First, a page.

EMPOWER people, community, self

Oppression takes many forms and holds us back as individuals and communities from reaching our full potential.  Through compassion, awareness and understanding we can empower ourselves and each other to overcome the oppressive forces that divide us.  Whether I’m offering harm-reduction education to GLBTQ youth, working with teammates in an academic setting, or giving financial support to college students around the world, I support others in their endeavors and empower them to make educated decisions by creating personal connections, thinking holistically and sharing information.

RADIATE joy, happiness, laughter

“Since you get more joy out of giving joy to others, you should put a good deal of thought into the happiness that you are able to give.” –Eleanor Roosevelt.  I enjoy life most when I am laughing.  The first step toward solving many of our social problems is to get to know our neighbors and to have fun together.  This is what builds relationships and thriving communities that will have the power to do great things.  To truly make the world a better place, we need to smile more often, have fun, and radiate infectious joy to those around us.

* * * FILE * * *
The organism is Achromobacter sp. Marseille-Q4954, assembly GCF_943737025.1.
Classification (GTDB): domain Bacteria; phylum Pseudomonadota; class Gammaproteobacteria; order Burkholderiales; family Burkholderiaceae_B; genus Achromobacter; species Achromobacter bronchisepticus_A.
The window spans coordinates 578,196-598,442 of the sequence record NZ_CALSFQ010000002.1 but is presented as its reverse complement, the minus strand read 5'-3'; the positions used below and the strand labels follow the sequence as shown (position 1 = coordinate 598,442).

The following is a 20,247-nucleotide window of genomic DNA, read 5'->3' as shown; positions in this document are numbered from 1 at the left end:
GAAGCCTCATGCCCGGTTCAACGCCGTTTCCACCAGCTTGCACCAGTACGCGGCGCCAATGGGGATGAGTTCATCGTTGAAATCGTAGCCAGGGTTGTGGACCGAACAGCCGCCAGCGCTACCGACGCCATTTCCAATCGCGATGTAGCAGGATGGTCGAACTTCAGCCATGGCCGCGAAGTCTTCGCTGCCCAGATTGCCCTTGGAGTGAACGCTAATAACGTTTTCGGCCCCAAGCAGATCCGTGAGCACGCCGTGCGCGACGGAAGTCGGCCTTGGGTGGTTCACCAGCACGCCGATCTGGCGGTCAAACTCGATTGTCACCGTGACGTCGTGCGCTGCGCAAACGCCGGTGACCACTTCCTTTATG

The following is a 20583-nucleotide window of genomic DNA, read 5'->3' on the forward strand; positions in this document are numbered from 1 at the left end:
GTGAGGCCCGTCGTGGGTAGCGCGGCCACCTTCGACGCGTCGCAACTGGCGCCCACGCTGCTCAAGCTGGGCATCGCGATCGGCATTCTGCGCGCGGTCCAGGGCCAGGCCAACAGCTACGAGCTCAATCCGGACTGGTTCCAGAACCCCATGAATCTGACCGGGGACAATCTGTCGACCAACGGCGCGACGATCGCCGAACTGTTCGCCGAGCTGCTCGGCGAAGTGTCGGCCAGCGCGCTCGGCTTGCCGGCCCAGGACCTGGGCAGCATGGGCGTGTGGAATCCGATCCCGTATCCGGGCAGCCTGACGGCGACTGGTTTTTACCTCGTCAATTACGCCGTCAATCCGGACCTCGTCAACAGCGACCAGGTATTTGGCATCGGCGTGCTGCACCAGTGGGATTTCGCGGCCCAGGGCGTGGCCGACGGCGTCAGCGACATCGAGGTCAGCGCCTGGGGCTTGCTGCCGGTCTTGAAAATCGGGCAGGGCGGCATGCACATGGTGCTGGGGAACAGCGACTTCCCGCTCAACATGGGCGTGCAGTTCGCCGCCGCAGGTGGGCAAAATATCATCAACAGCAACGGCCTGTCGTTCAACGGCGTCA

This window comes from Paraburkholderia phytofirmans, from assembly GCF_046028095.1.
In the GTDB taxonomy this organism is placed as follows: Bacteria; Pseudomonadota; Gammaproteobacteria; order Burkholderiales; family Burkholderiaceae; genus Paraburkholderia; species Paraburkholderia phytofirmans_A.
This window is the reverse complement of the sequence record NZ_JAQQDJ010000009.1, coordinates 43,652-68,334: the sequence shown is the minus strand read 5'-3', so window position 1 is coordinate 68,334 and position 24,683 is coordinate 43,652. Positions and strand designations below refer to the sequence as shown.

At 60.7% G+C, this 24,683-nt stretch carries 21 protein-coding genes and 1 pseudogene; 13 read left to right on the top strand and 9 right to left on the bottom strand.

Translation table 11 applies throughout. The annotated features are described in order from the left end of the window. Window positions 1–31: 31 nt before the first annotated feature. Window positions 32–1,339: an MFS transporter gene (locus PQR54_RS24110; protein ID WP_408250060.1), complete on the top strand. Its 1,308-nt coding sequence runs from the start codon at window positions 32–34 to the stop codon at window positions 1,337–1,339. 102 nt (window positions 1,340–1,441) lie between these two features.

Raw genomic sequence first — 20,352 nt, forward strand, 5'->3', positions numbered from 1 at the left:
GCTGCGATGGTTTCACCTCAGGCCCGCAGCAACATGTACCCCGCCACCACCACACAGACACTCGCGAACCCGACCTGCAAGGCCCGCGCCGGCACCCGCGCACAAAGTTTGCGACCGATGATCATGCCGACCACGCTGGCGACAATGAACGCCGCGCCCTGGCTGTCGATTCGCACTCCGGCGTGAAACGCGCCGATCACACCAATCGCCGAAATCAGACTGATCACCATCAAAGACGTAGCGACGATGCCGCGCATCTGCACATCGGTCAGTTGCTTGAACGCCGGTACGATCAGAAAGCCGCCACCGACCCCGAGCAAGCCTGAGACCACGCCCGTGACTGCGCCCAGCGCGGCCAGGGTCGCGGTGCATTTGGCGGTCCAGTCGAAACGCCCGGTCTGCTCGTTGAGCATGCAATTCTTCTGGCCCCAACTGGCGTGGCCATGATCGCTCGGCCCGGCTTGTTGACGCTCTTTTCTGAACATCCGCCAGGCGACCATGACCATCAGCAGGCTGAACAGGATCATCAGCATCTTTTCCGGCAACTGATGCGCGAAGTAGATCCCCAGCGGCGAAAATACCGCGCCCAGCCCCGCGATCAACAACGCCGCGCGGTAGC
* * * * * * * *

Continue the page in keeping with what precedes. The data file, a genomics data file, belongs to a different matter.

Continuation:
Blog Action Day: A Solution for Food Deserts

October 16, 2011 3 comments

Smiling Kid

It’s commonly known that food can affect our emotional state.  I’m sure we all can think back to a moment, perhaps in our childhood… perhaps just yesterday, when we took the first bite of some delectable treat and couldn’t help but smile as the flavors swirled around our tongue.  If you happened to be in the company of a friend, you probably even passed some over while exclaiming “you HAVE to try this,” although you secretly wanted them to take as small a bite as possible.